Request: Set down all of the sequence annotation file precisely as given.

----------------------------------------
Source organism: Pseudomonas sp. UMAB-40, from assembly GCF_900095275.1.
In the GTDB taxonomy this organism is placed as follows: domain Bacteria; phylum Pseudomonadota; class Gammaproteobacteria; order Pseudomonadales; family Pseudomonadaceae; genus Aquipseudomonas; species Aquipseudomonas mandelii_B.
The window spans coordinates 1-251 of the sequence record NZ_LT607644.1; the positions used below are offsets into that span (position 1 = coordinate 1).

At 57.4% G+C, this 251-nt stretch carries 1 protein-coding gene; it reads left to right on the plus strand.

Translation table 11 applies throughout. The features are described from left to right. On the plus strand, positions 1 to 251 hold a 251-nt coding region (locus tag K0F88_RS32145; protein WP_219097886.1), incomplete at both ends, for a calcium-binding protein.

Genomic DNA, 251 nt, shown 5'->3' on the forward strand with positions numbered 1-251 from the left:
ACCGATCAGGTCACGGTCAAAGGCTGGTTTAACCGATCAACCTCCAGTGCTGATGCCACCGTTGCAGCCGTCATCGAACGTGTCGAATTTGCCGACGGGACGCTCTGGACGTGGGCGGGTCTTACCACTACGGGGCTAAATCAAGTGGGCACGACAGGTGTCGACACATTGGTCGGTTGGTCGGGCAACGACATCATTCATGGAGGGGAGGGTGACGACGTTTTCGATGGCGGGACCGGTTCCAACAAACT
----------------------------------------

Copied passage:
Source organism: Pseudomonas sp. UMAB-40, from assembly GCF_900095275.1.
In the GTDB taxonomy this organism is placed as follows: domain Bacteria; phylum Pseudomonadota; class Gammaproteobacteria; order Pseudomonadales; family Pseudomonadaceae; genus Aquipseudomonas; species Aquipseudomonas mandelii_B.
The window spans coordinates 1-251 of the sequence record NZ_LT607644.1; the positions used below are offsets into that span (position 1 = coordinate 1).

At 57.4% G+C, this 251-nt stretch carries 1 protein-coding gene; it reads left to right on the plus strand.

Translation table 11 applies throughout. The features are described from left to right. On the plus strand, positions 1 to 251 hold a 251-nt coding region (locus tag K0F88_RS32145; protein WP_219097886.1), incomplete at both ends, for a calcium-binding protein.

Genomic DNA, 251 nt, shown 5'->3' on the forward strand with positions numbered 1-251 from the left:
ACCGATCAGGTCACGGTCAAAGGCTGGTTTAACCGATCAACCTCCAGTGCTGATGCCACCGTTGCAGCCGTCATCGAACGTGTCGAATTTGCCGACGGGACGCTCTGGACGTGGGCGGGTCTTACCACTACGGGGCTAAATCAAGTGGGCACGACAGGTGTCGACACATTGGTCGGTTGGTCGGGCAACGACATCATTCATGGAGGGGAGGGTGACGACGTTTTCGATGGCGGGACCGGTTCCAACAAACT